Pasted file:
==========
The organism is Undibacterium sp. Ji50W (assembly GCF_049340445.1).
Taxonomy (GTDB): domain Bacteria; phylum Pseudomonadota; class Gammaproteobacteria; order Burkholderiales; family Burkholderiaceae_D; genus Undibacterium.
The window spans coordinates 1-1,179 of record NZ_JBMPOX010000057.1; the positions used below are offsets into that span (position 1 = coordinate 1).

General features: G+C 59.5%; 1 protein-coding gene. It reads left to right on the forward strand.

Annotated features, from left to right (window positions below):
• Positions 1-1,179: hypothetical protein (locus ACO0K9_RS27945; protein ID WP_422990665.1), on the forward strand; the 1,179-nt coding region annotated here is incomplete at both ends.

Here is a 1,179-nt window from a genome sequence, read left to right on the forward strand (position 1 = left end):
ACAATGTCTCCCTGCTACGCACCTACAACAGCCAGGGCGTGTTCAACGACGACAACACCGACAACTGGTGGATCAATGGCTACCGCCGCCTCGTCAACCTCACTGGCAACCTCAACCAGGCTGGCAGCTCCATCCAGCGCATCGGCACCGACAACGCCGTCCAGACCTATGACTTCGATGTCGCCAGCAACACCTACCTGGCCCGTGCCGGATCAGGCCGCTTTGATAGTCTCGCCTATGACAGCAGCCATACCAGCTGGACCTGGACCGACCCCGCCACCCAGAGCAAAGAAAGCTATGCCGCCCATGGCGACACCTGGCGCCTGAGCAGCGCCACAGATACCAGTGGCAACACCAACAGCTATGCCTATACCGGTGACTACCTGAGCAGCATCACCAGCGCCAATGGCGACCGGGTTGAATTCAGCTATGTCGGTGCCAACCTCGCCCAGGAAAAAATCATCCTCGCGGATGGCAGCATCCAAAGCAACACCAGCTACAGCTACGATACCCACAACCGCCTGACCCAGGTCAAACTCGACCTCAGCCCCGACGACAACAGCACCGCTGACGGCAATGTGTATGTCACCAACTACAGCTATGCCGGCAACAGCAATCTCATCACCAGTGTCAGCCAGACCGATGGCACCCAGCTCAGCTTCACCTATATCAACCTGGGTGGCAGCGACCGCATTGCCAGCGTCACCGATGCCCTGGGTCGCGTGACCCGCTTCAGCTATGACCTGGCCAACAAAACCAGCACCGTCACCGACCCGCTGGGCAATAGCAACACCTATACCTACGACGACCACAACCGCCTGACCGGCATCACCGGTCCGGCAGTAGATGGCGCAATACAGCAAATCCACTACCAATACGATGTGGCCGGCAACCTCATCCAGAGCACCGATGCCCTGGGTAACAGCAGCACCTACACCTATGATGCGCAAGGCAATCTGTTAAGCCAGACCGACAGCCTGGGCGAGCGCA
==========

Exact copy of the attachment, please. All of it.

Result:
The organism is Undibacterium sp. Ji50W (assembly GCF_049340445.1).
Taxonomy (GTDB): domain Bacteria; phylum Pseudomonadota; class Gammaproteobacteria; order Burkholderiales; family Burkholderiaceae_D; genus Undibacterium.
The window spans coordinates 1-1,179 of record NZ_JBMPOX010000057.1; the positions used below are offsets into that span (position 1 = coordinate 1).

General features: G+C 59.5%; 1 protein-coding gene. It reads left to right on the forward strand.

Annotated features, from left to right (window positions below):
• Positions 1-1,179: hypothetical protein (locus ACO0K9_RS27945; protein ID WP_422990665.1), on the forward strand; the 1,179-nt coding region annotated here is incomplete at both ends.

Here is a 1,179-nt window from a genome sequence, read left to right on the forward strand (position 1 = left end):
ACAATGTCTCCCTGCTACGCACCTACAACAGCCAGGGCGTGTTCAACGACGACAACACCGACAACTGGTGGATCAATGGCTACCGCCGCCTCGTCAACCTCACTGGCAACCTCAACCAGGCTGGCAGCTCCATCCAGCGCATCGGCACCGACAACGCCGTCCAGACCTATGACTTCGATGTCGCCAGCAACACCTACCTGGCCCGTGCCGGATCAGGCCGCTTTGATAGTCTCGCCTATGACAGCAGCCATACCAGCTGGACCTGGACCGACCCCGCCACCCAGAGCAAAGAAAGCTATGCCGCCCATGGCGACACCTGGCGCCTGAGCAGCGCCACAGATACCAGTGGCAACACCAACAGCTATGCCTATACCGGTGACTACCTGAGCAGCATCACCAGCGCCAATGGCGACCGGGTTGAATTCAGCTATGTCGGTGCCAACCTCGCCCAGGAAAAAATCATCCTCGCGGATGGCAGCATCCAAAGCAACACCAGCTACAGCTACGATACCCACAACCGCCTGACCCAGGTCAAACTCGACCTCAGCCCCGACGACAACAGCACCGCTGACGGCAATGTGTATGTCACCAACTACAGCTATGCCGGCAACAGCAATCTCATCACCAGTGTCAGCCAGACCGATGGCACCCAGCTCAGCTTCACCTATATCAACCTGGGTGGCAGCGACCGCATTGCCAGCGTCACCGATGCCCTGGGTCGCGTGACCCGCTTCAGCTATGACCTGGCCAACAAAACCAGCACCGTCACCGACCCGCTGGGCAATAGCAACACCTATACCTACGACGACCACAACCGCCTGACCGGCATCACCGGTCCGGCAGTAGATGGCGCAATACAGCAAATCCACTACCAATACGATGTGGCCGGCAACCTCATCCAGAGCACCGATGCCCTGGGTAACAGCAGCACCTACACCTATGATGCGCAAGGCAATCTGTTAAGCCAGACCGACAGCCTGGGCGAGCGCA